The heir to the throne of Britain, Prince Charles, has called for urban designers to “reconnect with traditional approaches” as he puts forward his vision for the future of architecture and planning.
“I have lost count of the times I have been accused of wanting to turn the clock back to some Golden Age. Nothing could be further from my mind. My concern is the future,” begins Prince Charles’ 2,000-word essay in the latest edition of the magazine Architectural Review
“We face the terrifying prospect by 2050 of another three billion people on this planet needing to be housed and architects and urban designers have an enormous role to play in responding to this challenge.”
The Prince of Wales states his “important geometric principles” for urban masterplanning which “to mix the best of the old with the best of the new” and provide a template for designing places “according to the human scale and with nature at the heart of the process”.
His major points are: respect the land and do not build intrusively, take note of the language of architecture, build to human proportions and with respect to neighbouring structures and ensure connectivity.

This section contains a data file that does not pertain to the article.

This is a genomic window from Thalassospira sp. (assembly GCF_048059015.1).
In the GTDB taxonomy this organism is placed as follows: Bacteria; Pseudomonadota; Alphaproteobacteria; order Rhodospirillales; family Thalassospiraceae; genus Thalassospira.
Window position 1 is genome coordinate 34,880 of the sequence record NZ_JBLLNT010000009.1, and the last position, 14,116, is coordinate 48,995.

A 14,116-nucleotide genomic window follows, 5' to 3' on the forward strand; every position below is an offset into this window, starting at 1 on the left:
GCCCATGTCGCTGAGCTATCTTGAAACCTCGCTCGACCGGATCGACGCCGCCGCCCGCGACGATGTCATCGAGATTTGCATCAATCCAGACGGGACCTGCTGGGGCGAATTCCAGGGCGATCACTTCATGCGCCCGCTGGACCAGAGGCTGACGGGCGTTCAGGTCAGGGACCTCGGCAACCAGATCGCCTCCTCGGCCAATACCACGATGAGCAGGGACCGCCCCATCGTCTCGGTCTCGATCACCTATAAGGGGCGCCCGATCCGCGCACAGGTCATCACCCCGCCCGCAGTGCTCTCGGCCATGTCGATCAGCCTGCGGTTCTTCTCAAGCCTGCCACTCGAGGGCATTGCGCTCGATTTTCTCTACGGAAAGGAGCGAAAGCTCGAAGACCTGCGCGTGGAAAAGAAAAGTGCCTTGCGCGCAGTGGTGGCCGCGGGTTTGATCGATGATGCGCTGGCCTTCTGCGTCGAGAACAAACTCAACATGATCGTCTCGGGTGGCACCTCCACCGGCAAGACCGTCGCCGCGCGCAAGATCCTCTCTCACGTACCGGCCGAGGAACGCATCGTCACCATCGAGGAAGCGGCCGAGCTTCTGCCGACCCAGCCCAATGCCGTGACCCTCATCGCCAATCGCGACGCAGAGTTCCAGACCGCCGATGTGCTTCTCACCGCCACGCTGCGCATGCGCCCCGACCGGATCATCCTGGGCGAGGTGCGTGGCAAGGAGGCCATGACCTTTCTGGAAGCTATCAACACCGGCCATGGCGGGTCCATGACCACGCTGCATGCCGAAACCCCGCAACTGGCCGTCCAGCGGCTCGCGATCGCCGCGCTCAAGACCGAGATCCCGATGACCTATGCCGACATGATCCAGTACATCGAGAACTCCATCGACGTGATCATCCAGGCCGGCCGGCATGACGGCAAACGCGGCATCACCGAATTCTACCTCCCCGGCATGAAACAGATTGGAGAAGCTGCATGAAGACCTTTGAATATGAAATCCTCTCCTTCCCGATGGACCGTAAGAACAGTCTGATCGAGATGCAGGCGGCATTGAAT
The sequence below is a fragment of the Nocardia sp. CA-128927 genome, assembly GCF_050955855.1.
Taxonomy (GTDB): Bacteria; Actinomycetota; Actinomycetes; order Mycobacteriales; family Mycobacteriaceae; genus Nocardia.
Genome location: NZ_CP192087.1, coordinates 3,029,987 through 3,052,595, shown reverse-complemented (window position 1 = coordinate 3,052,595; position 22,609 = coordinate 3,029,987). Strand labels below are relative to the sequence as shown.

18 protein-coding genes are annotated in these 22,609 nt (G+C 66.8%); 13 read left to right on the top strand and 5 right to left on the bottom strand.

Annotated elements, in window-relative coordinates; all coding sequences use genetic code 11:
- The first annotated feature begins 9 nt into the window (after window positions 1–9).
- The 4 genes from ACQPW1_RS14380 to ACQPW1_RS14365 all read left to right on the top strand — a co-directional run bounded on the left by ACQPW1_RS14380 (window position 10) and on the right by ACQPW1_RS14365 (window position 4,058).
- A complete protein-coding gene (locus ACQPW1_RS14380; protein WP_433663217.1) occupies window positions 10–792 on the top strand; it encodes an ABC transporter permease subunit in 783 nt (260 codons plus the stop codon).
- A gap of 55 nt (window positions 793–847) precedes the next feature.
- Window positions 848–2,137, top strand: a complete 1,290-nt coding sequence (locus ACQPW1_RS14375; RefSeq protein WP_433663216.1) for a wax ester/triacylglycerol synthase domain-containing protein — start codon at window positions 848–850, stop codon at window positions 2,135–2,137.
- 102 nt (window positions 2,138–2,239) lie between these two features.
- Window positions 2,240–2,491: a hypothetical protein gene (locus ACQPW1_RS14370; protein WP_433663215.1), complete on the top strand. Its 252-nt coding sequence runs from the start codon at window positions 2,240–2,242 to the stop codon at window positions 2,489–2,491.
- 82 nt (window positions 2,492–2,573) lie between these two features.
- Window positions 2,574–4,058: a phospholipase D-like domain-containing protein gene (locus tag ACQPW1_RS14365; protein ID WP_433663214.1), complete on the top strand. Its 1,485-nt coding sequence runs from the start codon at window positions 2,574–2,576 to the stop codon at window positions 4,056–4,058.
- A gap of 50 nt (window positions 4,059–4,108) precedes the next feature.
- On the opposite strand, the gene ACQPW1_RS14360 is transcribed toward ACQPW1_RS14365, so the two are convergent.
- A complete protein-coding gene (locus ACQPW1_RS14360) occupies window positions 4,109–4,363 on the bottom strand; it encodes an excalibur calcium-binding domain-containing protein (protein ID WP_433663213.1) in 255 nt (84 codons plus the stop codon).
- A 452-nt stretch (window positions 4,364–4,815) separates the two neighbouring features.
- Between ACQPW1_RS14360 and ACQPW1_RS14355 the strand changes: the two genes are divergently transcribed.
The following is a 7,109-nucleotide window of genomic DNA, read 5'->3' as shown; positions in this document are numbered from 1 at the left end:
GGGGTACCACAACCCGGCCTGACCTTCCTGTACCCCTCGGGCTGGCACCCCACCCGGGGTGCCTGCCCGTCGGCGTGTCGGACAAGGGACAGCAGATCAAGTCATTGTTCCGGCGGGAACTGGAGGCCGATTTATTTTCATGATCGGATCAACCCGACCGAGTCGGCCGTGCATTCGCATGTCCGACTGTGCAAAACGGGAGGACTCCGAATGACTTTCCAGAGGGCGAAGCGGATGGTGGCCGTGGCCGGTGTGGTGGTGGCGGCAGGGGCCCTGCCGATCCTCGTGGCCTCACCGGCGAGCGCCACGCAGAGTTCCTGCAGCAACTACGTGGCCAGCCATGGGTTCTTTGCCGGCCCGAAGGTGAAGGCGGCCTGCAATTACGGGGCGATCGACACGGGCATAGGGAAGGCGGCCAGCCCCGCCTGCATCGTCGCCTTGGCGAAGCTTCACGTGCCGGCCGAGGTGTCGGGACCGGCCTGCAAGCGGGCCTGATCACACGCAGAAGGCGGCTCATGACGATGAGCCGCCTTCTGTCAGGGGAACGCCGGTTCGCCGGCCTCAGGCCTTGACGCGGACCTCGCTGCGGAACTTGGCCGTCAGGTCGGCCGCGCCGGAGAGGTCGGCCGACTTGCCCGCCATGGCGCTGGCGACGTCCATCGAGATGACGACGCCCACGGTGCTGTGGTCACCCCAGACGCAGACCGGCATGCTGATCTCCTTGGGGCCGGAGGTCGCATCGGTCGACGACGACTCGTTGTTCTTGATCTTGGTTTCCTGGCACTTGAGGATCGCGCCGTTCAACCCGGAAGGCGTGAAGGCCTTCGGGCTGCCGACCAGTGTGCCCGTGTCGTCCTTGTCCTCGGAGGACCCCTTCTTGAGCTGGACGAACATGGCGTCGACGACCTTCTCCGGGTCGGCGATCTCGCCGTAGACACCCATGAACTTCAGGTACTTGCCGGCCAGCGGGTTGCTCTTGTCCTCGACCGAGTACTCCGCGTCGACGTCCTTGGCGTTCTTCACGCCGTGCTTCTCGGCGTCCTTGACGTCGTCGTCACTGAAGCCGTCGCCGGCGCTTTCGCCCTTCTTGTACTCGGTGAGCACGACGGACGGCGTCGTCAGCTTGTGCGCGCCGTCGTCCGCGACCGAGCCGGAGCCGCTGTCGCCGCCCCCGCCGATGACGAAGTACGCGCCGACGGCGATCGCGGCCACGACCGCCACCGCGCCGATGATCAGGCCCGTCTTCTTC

Geometry in design is a recurring theme with the examples of the Taj Mahal and gothic cathedrals to the fore.
He also praised the “charm and beauty of a place like(the London boroughs of) Kensington and Chelsea” as he espoused the benefits of terraces and mansion blocks over high-rise towers.
The essay states: “As traditional thinking teaches, basing designs on the timeless universal principles expressed by nature’s order enables the full scope of our humanity to be fulfilled, on the physical, communal, cultural and spiritual levels.
“What has concerned me about the design and planning of so many modern built environments during the greater part of the 20th century is that these four interconnecting levels have been completely abandoned and ignored.”
High density and pedestrian friendly urban designs are also on the agenda for the Prince.
“It is time to take a more mature view” and “reconnect with traditional approaches and techniques”, said Prince Charles.
“This approach does not deny the benefits and convenience that our modern technology brings.”
But Alister Scott, professor of environment and spatial planning at Birmingham City University, called the Prince’s views “ socially regressive and elitist”. He said: “When he considers the ‘charm and beauty of a place like Kensington and Chelsea’ he sort of forgets that the average price of property is £2,085,950.”
Thirty years ago The UK royal made his first prominent statement on architecture calling the proposed extension to London’s National Gallery a “monstrous carbuncle on the face of a much-loved and elegant friend”. This gave rise to the annual UK Carbuncle Award for worst building of the year.